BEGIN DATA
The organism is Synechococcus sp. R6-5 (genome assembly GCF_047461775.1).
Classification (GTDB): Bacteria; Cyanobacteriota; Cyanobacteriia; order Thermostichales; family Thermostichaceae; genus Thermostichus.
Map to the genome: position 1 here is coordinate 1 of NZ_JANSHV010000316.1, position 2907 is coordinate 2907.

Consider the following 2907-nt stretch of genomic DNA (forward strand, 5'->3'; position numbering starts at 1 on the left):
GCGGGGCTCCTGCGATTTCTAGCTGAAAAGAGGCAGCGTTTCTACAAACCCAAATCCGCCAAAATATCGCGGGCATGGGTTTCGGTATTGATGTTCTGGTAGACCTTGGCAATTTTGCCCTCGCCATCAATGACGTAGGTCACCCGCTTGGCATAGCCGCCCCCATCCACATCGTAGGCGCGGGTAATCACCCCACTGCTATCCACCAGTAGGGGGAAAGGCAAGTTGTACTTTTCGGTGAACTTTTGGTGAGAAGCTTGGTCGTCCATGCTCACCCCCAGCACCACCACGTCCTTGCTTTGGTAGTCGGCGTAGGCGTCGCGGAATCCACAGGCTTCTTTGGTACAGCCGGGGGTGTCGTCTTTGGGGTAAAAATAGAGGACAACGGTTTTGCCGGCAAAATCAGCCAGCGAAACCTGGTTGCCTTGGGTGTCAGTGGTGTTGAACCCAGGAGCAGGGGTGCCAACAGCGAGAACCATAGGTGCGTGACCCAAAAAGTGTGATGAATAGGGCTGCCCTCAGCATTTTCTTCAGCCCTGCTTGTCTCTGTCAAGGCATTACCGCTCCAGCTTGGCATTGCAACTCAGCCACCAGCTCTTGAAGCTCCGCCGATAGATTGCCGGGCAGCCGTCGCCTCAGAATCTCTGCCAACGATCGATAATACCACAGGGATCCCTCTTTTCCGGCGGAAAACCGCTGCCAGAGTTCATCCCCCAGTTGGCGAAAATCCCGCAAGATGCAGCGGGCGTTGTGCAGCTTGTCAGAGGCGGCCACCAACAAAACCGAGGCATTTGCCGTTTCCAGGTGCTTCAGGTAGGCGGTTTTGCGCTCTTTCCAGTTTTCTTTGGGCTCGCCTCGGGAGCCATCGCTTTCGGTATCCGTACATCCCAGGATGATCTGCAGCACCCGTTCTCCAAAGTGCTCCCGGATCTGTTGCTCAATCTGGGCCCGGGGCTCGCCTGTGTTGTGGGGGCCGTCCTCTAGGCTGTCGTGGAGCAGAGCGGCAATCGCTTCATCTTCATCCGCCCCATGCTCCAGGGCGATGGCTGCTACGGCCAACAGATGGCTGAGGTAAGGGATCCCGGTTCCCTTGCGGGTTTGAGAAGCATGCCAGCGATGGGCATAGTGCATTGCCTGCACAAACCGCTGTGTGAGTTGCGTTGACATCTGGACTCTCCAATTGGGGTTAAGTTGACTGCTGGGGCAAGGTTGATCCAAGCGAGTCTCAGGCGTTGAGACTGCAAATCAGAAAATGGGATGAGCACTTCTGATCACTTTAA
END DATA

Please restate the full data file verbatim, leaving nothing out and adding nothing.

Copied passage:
The organism is Synechococcus sp. R6-5 (genome assembly GCF_047461775.1).
Classification (GTDB): Bacteria; Cyanobacteriota; Cyanobacteriia; order Thermostichales; family Thermostichaceae; genus Thermostichus.
Map to the genome: position 1 here is coordinate 1 of NZ_JANSHV010000316.1, position 2907 is coordinate 2907.

Consider the following 2907-nt stretch of genomic DNA (forward strand, 5'->3'; position numbering starts at 1 on the left):
GCGGGGCTCCTGCGATTTCTAGCTGAAAAGAGGCAGCGTTTCTACAAACCCAAATCCGCCAAAATATCGCGGGCATGGGTTTCGGTATTGATGTTCTGGTAGACCTTGGCAATTTTGCCCTCGCCATCAATGACGTAGGTCACCCGCTTGGCATAGCCGCCCCCATCCACATCGTAGGCGCGGGTAATCACCCCACTGCTATCCACCAGTAGGGGGAAAGGCAAGTTGTACTTTTCGGTGAACTTTTGGTGAGAAGCTTGGTCGTCCATGCTCACCCCCAGCACCACCACGTCCTTGCTTTGGTAGTCGGCGTAGGCGTCGCGGAATCCACAGGCTTCTTTGGTACAGCCGGGGGTGTCGTCTTTGGGGTAAAAATAGAGGACAACGGTTTTGCCGGCAAAATCAGCCAGCGAAACCTGGTTGCCTTGGGTGTCAGTGGTGTTGAACCCAGGAGCAGGGGTGCCAACAGCGAGAACCATAGGTGCGTGACCCAAAAAGTGTGATGAATAGGGCTGCCCTCAGCATTTTCTTCAGCCCTGCTTGTCTCTGTCAAGGCATTACCGCTCCAGCTTGGCATTGCAACTCAGCCACCAGCTCTTGAAGCTCCGCCGATAGATTGCCGGGCAGCCGTCGCCTCAGAATCTCTGCCAACGATCGATAATACCACAGGGATCCCTCTTTTCCGGCGGAAAACCGCTGCCAGAGTTCATCCCCCAGTTGGCGAAAATCCCGCAAGATGCAGCGGGCGTTGTGCAGCTTGTCAGAGGCGGCCACCAACAAAACCGAGGCATTTGCCGTTTCCAGGTGCTTCAGGTAGGCGGTTTTGCGCTCTTTCCAGTTTTCTTTGGGCTCGCCTCGGGAGCCATCGCTTTCGGTATCCGTACATCCCAGGATGATCTGCAGCACCCGTTCTCCAAAGTGCTCCCGGATCTGTTGCTCAATCTGGGCCCGGGGCTCGCCTGTGTTGTGGGGGCCGTCCTCTAGGCTGTCGTGGAGCAGAGCGGCAATCGCTTCATCTTCATCCGCCCCATGCTCCAGGGCGATGGCTGCTACGGCCAACAGATGGCTGAGGTAAGGGATCCCGGTTCCCTTGCGGGTTTGAGAAGCATGCCAGCGATGGGCATAGTGCATTGCCTGCACAAACCGCTGTGTGAGTTGCGTTGACATCTGGACTCTCCAATTGGGGTTAAGTTGACTGCTGGGGCAAGGTTGATCCAAGCGAGTCTCAGGCGTTGAGACTGCAAATCAGAAAATGGGATGAGCACTTCTGATCACTTTAA